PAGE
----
Vayakhal-Pekudei: Don't Stop Me If You've Heard This One.

When we don’t need more of something, it’s natural to tell someone who brings more,  “Thanks, but I have enough.”  After all, wouldn’t it be wrong to mislead someone who thinks their gift is needed when it is not, and they could keep, return, or give it to someone who does need it?

The problem with this line of thinking is that it prioritizes the would-be recipient’s needs over the giver’s feelings.  Such is contrary to Torah ethics, which requires us to “Love our fellow as ourselves, “ or as Rabbi Akiva taught, “What is hateful to you do not do to others.”  If we had gone to the trouble to buy or make a gift, how would we feel if, upon delivery, the recipient rejected it as not needed?  We would likely be disappointed and/or hurt.   

In this week’s Torah portion,Vayakhail-Pekudei, the Israelites were commanded to bring items for construction of the Mishkan (sanctuary/tabernacle), and they responded enthusiastically.   Italian commentator Rabbi Obadia Sforno (1475-1550) noted that when Moses’ artisans told him that sufficient contributions had been received, Moses did not say, “Don’t accept any more.”  Doing so would have meant turning away those who had already spent time and effort to prepare their contribution.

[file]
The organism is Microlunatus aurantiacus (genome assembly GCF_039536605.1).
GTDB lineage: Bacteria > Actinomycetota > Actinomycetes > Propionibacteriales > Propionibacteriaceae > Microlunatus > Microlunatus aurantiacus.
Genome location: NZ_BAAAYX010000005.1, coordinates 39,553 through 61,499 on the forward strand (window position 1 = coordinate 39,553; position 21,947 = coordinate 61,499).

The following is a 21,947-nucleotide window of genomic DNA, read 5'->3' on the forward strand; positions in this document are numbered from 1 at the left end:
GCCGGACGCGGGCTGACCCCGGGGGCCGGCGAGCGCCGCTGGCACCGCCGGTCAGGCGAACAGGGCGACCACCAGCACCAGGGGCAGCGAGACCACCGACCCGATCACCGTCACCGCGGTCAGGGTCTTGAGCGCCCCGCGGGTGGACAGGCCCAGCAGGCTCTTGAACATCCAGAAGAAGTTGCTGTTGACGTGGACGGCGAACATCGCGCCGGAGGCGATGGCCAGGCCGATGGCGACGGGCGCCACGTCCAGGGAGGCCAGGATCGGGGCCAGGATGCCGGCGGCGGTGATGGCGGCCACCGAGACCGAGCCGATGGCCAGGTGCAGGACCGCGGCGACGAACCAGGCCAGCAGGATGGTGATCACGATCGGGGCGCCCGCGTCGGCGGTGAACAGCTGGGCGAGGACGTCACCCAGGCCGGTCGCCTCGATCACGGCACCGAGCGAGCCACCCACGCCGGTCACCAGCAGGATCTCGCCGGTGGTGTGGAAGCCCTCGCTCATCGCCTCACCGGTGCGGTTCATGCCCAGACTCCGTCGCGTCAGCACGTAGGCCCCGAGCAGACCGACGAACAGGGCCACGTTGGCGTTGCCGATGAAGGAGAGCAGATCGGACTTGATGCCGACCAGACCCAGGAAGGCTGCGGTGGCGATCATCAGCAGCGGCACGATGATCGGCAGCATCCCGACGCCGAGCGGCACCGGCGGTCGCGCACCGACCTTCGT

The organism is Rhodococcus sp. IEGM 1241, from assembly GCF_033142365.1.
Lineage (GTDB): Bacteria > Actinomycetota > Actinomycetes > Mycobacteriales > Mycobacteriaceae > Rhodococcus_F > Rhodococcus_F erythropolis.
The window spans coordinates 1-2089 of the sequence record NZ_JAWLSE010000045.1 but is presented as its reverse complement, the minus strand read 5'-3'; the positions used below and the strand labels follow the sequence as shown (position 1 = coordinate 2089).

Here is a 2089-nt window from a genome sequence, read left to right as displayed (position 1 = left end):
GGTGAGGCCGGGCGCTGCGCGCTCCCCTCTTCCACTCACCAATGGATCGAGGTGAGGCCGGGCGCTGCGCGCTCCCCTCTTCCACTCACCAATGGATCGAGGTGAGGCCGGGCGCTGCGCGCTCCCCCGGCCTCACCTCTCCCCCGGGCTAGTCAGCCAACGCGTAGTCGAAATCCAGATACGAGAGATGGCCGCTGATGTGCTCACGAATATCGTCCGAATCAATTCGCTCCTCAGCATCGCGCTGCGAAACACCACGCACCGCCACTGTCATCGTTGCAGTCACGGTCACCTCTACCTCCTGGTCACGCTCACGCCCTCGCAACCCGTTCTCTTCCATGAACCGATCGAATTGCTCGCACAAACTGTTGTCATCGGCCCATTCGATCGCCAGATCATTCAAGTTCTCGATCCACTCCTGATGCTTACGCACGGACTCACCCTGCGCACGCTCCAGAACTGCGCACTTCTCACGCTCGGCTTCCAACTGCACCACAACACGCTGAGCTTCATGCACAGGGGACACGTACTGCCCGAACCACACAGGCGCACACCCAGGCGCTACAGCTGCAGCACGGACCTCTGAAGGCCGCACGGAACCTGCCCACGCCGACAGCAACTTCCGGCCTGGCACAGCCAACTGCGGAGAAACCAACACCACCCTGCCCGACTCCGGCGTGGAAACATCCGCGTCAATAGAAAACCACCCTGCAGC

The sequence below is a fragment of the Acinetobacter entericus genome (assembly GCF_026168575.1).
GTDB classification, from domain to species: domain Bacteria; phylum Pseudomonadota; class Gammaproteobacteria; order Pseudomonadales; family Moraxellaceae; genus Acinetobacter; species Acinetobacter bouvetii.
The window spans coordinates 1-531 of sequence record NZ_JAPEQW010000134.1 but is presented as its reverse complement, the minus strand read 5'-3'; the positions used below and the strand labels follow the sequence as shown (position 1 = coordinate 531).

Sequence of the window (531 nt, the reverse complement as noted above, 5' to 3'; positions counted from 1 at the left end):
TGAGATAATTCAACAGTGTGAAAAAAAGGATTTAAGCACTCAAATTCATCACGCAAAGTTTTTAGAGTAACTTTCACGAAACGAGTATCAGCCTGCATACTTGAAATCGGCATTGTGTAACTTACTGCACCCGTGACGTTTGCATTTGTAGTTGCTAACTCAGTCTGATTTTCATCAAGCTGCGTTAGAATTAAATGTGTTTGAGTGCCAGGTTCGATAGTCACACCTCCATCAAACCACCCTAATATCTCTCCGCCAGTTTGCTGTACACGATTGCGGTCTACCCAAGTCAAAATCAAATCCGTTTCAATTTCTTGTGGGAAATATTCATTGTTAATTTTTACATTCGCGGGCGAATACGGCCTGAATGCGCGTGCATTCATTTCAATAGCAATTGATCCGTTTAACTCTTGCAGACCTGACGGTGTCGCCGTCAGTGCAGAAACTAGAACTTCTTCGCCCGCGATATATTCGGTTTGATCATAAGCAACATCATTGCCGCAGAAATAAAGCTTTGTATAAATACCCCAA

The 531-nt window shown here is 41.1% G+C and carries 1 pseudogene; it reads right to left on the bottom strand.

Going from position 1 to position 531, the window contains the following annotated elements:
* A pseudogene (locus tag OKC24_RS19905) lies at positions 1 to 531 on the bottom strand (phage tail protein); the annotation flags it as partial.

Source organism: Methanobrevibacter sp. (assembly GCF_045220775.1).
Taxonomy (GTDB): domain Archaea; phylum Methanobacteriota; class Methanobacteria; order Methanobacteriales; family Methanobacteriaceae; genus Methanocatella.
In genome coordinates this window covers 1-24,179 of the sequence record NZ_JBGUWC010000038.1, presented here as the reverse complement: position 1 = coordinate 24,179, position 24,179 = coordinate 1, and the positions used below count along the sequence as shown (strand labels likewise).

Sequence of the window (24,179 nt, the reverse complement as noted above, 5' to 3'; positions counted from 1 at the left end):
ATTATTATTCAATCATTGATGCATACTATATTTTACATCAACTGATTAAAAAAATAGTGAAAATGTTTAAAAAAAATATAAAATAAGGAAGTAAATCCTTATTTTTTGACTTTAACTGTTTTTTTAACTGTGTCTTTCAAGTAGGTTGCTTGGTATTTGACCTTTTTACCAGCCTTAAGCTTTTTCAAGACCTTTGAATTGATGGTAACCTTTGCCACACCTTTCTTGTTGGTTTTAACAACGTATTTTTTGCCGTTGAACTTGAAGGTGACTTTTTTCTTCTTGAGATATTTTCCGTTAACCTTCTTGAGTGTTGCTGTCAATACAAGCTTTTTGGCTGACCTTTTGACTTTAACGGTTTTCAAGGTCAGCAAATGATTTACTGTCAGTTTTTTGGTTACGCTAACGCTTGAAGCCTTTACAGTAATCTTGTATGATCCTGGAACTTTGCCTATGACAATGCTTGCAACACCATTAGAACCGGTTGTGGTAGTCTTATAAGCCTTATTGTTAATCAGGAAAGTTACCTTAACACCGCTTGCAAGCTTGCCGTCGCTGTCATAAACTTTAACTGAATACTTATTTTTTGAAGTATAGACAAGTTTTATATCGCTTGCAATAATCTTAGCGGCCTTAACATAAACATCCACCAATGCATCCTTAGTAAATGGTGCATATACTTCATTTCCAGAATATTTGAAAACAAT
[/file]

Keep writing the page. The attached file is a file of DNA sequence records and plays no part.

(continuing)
Instead, Moses instructed the people in a way that would not cause them anguish:  Al ya’asoo od m’lachah litroomat hakodesh.”  Make no further effort toward gifts for the sanctuary,” (Genesis 31-6) implying that all efforts to that point would still be gratefully received.   (Shaar bas Rabim on this verse). 

In his book Love Your Neighbor, Rabbi Zelig Pliskin also cites the example of thanking people who bring us news that we’ve already heard.  If we say, “Thanks, I heard that,” we are depriving them of the pleasure of telling us.  Better not to spoil their pleasure by disclosing that it is already “old news.” 

The principal lesson: Before saying or doing anything, consider the effect on others!  

Shabbat shalom!  




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If charity cost nothing, the world would be full of philanthropists.
Jewish Proverb